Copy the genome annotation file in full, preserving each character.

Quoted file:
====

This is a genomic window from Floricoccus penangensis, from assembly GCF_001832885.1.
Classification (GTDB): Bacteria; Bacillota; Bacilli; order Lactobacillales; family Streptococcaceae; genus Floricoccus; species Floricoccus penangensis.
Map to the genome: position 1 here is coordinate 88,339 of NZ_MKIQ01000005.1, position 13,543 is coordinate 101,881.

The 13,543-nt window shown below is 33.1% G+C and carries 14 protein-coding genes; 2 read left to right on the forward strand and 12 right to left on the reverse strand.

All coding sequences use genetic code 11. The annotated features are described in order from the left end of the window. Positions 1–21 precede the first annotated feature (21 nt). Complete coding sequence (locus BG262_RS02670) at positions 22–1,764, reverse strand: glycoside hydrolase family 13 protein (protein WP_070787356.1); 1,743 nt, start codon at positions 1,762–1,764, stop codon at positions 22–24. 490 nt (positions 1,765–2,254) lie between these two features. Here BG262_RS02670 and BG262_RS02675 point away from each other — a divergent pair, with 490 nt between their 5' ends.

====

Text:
This is a genomic window from Floricoccus penangensis, from assembly GCF_001832885.1.
Classification (GTDB): Bacteria; Bacillota; Bacilli; order Lactobacillales; family Streptococcaceae; genus Floricoccus; species Floricoccus penangensis.
Map to the genome: position 1 here is coordinate 88,339 of NZ_MKIQ01000005.1, position 13,543 is coordinate 101,881.

The 13,543-nt window shown below is 33.1% G+C and carries 14 protein-coding genes; 2 read left to right on the forward strand and 12 right to left on the reverse strand.

All coding sequences use genetic code 11. The annotated features are described in order from the left end of the window. Positions 1–21 precede the first annotated feature (21 nt). Complete coding sequence (locus BG262_RS02670) at positions 22–1,764, reverse strand: glycoside hydrolase family 13 protein (protein WP_070787356.1); 1,743 nt, start codon at positions 1,762–1,764, stop codon at positions 22–24. 490 nt (positions 1,765–2,254) lie between these two features. Here BG262_RS02670 and BG262_RS02675 point away from each other — a divergent pair, with 490 nt between their 5' ends.